(Saldin Yogi is a registered Yoga teacher with the Yoga Alliance, USA. The opinion expressed in this article is the writer’s own. To learn more about Saldin, please visit www.saldinyoga.com)
Dhaka, Jan 31 (AP/UNB) -The first generic version of the popular Advair asthma inhaler has been approved by U.S. regulators.
The Food and Drug Administration on Wednesday approved Mylan's version in three strengths for ages 4 and up.
The inhalers are used twice daily to keep airways open and prevent flare-ups of wheezing, shortness of breath and other symptoms of asthma or chronic obstructive pulmonary disease. About 42 million Americans have those conditions.
The device contains two medicines, inhaled in a precise mixture. That complexity has stymied a couple of other companies developing generic versions of GlaxoSmithKline's Advair Diskus inhaler, which costs about $400 a month.
Generics generally are cheaper. Mylan didn't immediately respond to queries about when its inhaler, called Wixela Inhub, will be available or what the price will be.
Dhaka, Jan 22 (AP/UNB) -This is not a new trend. The rankings have changed little over the last quarter century. What’s causing residents of Mississippi, Alabama and Louisiana and other southern states to live such short lives, while experiencing higher rates of cancer, diabetes and heart disease?
As a researcher who’s worked on state health promotion in Hawaii and Texas, it’s clear to me that there are a variety of factors behind people’s poor health in southern states – and none will be an easy fix.
People in southern states die earlier from a variety of chronic conditions than people in the rest of the U.S. Infectious diseases including whooping cough, salmonella and chlamydia are high across the south, particularly in Louisiana and the Carolinas.
According to America’s Health Rankings, an annual report by the nonprofit United Health Foundation, someone living in Kentucky is 55 percent more likely to die from cancer than a person living in Utah. A resident of Mississippi is 85 percent more likely to die of cardiovascular disease than someone living in Minnesota. If you live in West Virginia, you are more than twice as likely to have diabetes as someone living in Colorado.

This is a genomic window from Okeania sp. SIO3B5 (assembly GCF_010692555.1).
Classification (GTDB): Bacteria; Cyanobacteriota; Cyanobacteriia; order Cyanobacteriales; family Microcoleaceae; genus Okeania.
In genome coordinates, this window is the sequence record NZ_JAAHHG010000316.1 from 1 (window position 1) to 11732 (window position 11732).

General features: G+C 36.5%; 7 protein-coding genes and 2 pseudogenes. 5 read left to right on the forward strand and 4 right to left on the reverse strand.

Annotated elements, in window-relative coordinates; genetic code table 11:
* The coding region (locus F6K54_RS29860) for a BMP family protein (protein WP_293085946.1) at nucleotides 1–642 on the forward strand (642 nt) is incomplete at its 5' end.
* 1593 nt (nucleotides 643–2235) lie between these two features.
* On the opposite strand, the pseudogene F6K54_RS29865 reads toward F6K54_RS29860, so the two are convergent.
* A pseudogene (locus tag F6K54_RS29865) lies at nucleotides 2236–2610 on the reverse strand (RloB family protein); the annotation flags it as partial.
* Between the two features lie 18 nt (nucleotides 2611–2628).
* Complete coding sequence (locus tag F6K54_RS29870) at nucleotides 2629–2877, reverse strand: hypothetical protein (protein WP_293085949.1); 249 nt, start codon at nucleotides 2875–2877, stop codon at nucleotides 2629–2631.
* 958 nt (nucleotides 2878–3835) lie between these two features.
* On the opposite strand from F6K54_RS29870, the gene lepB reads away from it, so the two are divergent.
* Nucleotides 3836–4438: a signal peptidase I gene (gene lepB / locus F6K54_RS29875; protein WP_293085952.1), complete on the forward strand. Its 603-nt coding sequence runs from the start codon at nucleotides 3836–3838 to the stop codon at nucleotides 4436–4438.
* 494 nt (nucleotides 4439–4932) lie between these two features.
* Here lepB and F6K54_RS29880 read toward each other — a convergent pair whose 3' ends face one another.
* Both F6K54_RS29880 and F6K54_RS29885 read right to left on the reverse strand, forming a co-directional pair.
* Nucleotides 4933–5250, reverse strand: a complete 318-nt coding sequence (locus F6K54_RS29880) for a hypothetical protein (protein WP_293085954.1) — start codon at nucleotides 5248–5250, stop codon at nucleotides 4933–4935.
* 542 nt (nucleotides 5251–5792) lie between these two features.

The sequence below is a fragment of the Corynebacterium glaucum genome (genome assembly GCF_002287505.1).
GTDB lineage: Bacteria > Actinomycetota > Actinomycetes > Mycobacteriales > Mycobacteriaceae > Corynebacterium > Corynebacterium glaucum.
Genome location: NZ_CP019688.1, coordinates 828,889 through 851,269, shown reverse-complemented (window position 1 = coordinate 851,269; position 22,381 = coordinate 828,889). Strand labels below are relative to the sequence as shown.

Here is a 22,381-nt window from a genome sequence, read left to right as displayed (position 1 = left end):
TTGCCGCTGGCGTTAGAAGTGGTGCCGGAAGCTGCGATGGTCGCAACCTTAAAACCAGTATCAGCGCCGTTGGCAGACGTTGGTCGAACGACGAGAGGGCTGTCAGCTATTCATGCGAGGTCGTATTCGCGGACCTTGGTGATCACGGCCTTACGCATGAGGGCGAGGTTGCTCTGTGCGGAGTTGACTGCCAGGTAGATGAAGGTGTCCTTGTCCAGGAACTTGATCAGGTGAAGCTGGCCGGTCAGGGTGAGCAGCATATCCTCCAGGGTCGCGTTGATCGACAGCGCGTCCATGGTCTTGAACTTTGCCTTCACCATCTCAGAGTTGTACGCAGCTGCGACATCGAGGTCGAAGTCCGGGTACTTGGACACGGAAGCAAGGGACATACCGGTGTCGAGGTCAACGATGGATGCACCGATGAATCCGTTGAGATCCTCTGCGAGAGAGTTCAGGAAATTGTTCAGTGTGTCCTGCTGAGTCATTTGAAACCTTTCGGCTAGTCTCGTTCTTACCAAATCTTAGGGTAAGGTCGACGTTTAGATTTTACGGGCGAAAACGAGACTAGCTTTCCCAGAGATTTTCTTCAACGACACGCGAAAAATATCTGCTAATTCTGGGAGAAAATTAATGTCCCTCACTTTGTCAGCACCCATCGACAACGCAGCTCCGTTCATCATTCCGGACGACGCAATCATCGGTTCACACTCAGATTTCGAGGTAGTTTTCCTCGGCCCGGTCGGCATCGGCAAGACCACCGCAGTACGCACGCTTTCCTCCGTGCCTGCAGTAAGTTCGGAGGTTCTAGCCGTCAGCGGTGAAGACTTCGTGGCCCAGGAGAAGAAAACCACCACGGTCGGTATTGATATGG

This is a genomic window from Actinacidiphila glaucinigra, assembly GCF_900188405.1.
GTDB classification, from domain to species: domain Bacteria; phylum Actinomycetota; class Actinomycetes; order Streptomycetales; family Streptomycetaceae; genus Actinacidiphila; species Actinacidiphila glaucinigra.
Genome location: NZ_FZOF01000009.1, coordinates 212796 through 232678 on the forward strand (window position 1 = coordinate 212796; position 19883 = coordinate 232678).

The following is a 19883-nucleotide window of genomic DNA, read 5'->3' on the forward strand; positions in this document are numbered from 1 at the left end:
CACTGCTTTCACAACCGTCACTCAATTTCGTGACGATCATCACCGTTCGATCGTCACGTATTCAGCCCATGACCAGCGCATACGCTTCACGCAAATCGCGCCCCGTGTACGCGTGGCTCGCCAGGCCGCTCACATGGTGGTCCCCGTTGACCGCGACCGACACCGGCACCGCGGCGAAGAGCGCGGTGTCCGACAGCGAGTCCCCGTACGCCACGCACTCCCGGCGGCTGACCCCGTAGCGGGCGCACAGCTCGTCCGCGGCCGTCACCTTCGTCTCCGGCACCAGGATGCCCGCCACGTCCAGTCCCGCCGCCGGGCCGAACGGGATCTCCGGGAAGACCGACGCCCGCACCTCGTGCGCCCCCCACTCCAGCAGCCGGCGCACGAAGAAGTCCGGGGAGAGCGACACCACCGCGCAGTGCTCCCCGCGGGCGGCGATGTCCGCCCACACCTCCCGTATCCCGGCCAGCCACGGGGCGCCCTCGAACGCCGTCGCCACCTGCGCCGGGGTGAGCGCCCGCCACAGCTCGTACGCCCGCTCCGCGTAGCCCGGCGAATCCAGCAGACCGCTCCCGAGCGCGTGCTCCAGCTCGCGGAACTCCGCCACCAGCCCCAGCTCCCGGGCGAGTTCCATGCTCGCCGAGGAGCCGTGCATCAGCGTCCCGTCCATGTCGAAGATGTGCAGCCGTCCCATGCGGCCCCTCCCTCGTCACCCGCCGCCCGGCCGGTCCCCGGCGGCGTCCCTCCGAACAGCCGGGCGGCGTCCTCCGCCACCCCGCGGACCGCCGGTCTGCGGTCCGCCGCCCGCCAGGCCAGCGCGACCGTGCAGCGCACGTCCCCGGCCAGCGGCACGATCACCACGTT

Overall, premature death occurs almost twice as often in many of the southern states compared to Minnesota and California.
A July study found a 20-year difference in life expectancy by county, with most of the counties with lower life expectancy located in the Southeast. The life expectancy gap is also growing year to year.
Health behaviors also contribute quite strongly to the development of chronic diseases.
People living in many areas in the south are twice as likely to be smokers and be sedentary than people living in Utah. Every southern state except Florida has an adult obesity rate higher than 30 percent. This lack of fitness has led to the highest rates of injury in the Army basic training across the region.
Poor lifestyle behaviors don’t explain everything, though. For example, West Virginia and Kentucky have very high rates of drug overdose deaths related to the opioid epidemic. However, rates in many southern states – including Mississippi, Georgia and Arkansas – are lower than the rest of the country.
What is causing these poor health outcomes? As a public health researcher, I look to the physical and social conditions in which people live, including education levels, access to health care, air and water quality, housing, culture and many other factors. These can be the root causes of health and illness.
All of these states are relatively poor, with Kentucky, Alabama, West Virginia, Arkansas and Mississippi having the lowest household median incomes in the county. However, this doesn’t tell the whole story. Idaho, for example, is ranked 40th in household income and 14th in health.
Education is often viewed as an important indicator of health – but Alabama, Kentucky, Tennessee and Missouri are all in the top 10 for high school graduation rates.
Air pollution – which is linked to heart attacks, bronchitis and asthma – falls somewhere in the middle for most southern states. Violent crime tends to be higher, with the exception of Mississippi.
Of the 26 states have comprehensive statewide indoor air smoking bans, none are in the South.
According to Walkscore, a site that calculates the walkability of cities, nine of the least walkable cities in the U.S. are in the South. Only one, Miami, is in the top 10.
Limited access to care
It can be hard to find a health care provider in the South. Georgia, Alabama, Arkansas and Mississippi all fall in the bottom 10 for the number of primary care physicians per capita. Mental health providers and dentists are also in short supply across the South. In fact, Alabama only has 85 mental health care providers per 100,000 people. Compare that to 547 per 100,000 in Massachusetts.